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Fantasy & Science
Fiction Index
Index of Titles
Index of Authors
About This Area
1987
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Books to Look For
Fantasy & Science Fiction July 1990

By Orson Scott Card


Lens of the World, R.A. MacAvoy (Morrow, cloth, 288 pp, $17.95)

Nazhuret begins life as a student at an elite military academy -- but he is no ordinary student, for though he must have had noble sponsorship to get into the school, he has no known parentage, and his profound ugliness makes him a butt of the other boys' worst behavior. But he survives, even finding a friend or two along the way, until at last he is forced by age to leave the school and strike out on his own. Almost at once he "happens" to find an enemy who becomes his teacher and then, at last, a kind of father to him; but all this is prelude to his emergence into the real world, where he finds himself called upon to act in the affairs of humble countrymen -- and of kings.

Not every author aspires to create a Great Work (otherwise referred to as a "Magnum Opus"), and not all who attempt to achieve it. Those who do not have such high pretentions can be given credit for modesty, those who try and fail can be given credit for ambition. But those who aim high and reach the mark will always have a place of special honor in the rolls of literature.

R.A. MacAvoy's Lens of the World bears all the earmarks of an attempted Great Work. Instead of beginning with a character in jeopardy or a character being assigned a quest -- the stock openings for multi-volume fantasies -- we begin with an epistle from a trusted adviser (we assume) to his overlord. It seems that a middle-aged Nazhuret has been assigned to write his autobiography, and now is reluctantly fulfilling that request.

Uh-oh, I said to myself. An epistolary opening usually means that we are going to have a self-conscious, reflective, tedious narrator who will constantly interrupt the story to comment on it. Sometimes, though, it means that we are going to be able to see a finely-honed, well-created character at several stages in his development, all at once. I wasn't surprised that MacAvoy was a writer who would try a Great Work; I was only worried that, like so many others, she might flounder in the attempt.

My worries were groundless. Oh, her narrator's interruptions can be distracting at times, particularly when she uses them as a transitional device. But they are always brief, and if that is the only flaw in the finished novel, if she keeps up this level of storytelling, then MacAvoy will have added a new literary work to a shelf that is still not overcrowded: The Lord of the Rings, The Book of the New Sun, the Once and Future King, Helliconia -- the massive projects of 20th century fantastic literature that succeed in every part; the Great Works that deserve to outlive their authors.

Of course, she could still blow it. But so far, so good. This first volume promises much in the volumes to come -- and yet it manages almost complete closure in itself, so you don't need to wait for the series to end before you start reading. More important, she has found that delicate balance between story and art, between romance and aesthetics. As far as story is concerned, she uses all the old romantic motifs and makes them fresh: The child of unknown parentage who, odd man out, suddenly discovers himself to have a native country, a noble birth, and a remarkable destiny; the enigmatic figure who emerges from disguise; the character who changes sexes; passages through water, through caverns, through darkness, and through death; the parent-figure who rejects one child and accepts another, for reasons that neither understands.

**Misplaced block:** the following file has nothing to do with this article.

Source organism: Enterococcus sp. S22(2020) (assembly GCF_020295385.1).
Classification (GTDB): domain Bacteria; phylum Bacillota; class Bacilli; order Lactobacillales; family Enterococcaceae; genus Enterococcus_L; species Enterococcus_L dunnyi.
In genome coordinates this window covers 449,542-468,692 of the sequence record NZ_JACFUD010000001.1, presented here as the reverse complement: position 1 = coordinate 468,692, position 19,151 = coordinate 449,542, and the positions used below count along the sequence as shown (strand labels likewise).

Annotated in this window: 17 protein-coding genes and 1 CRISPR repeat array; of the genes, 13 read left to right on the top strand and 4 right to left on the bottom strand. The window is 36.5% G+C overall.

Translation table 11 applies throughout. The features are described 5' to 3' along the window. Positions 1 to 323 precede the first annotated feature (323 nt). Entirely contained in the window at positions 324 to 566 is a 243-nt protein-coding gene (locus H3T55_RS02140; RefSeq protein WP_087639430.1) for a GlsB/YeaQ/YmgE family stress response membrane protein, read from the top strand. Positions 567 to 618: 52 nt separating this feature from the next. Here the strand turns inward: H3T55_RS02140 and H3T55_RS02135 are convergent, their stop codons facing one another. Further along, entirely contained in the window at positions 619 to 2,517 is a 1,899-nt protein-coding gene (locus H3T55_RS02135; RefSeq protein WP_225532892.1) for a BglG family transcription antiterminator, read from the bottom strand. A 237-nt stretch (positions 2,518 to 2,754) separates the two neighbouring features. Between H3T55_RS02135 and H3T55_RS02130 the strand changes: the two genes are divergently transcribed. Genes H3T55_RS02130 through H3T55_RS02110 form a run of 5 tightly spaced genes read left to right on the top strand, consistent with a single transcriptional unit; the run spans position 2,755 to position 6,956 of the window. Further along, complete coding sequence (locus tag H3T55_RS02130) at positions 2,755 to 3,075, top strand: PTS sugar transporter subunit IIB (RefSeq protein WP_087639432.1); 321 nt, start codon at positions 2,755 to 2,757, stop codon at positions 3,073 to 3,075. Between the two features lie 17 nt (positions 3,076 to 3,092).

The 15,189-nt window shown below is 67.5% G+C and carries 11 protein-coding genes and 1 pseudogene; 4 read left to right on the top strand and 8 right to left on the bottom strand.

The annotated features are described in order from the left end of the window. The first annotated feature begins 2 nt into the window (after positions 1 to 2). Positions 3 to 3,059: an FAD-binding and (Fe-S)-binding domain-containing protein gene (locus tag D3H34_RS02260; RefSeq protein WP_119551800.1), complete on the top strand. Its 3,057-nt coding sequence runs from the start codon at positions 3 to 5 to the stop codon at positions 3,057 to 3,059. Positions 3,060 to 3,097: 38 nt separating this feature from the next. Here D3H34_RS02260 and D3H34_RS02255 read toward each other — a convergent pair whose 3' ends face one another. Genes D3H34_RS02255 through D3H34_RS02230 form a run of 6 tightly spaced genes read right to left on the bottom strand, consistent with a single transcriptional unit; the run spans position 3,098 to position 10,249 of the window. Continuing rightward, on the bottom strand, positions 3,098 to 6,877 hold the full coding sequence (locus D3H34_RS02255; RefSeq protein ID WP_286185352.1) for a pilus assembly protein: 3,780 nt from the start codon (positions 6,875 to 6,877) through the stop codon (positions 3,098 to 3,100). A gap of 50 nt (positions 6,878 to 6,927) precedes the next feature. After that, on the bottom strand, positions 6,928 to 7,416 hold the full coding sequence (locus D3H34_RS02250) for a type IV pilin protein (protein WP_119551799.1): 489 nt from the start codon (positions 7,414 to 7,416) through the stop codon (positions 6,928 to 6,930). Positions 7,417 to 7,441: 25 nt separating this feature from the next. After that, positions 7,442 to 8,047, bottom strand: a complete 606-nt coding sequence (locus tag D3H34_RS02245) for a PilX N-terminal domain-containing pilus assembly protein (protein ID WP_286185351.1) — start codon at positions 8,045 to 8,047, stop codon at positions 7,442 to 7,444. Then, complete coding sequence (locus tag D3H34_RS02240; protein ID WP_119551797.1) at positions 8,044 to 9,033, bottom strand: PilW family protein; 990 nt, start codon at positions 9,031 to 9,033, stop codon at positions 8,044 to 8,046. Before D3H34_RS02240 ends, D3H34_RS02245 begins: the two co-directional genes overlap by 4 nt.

And when it comes to the art, MacAvoy has met my standards which may be different from you average college English teacher's but are also higher. She has mastered the difficult tasks of creating a narrative voice that is not her own; of writing clearly and gracefully without ever interfering with the onward flow of the story; and of so connecting symbol and metaphor to the literal story that they are inseparable. It is possible to read this story for sheer entertainment, without ever suspecting that one is experiencing "art" at all. And that is when the art of storytelling is at its best.


Laying the Music to Rest, Dean Wesley Smith (Popular Library/Quester, paper, 194 pp, $3.95)

It's one of the rules of writing science fiction and fantasy: You can make your readers swallow one porcupine, but you can't make them swallow two. I mean, I'll buy time travel, with all that that entails, but then don't make me deal with reincarnation or poltergeists or alien ancestors of humanity in the same book.

Like all literary rules, of course, this doesn't mean you can't make a two-porcupine book work, it just means you have to work a hell of a lot harder to bring it off. And I must tell you, right off the bat, that Dean Wesley Smith does not do what's necessary to let you swallow both porcupines in Laying the Music to Rest. Indeed, this might even be a three-porcupine story, when you figure that not only do we have time travelers carrying on a future war in our own time, but also we have a ghost of a woman who drowned in an old Idaho mining town disturbing some contemporary wilderness freaks trying to build a rough-country resort in her haunting grounds; and when, exactly halfway through the book, we suddenly find ourselves trapped in a time loop on the deck of the Titanic, of all things; well, you can swallow hard if you want, but you'll end up with quills in your throat. Maybe with the proper foreshadowing and with three times this number of pages Smith could have made these elements work together, but as it stands, credibility is down the toilet.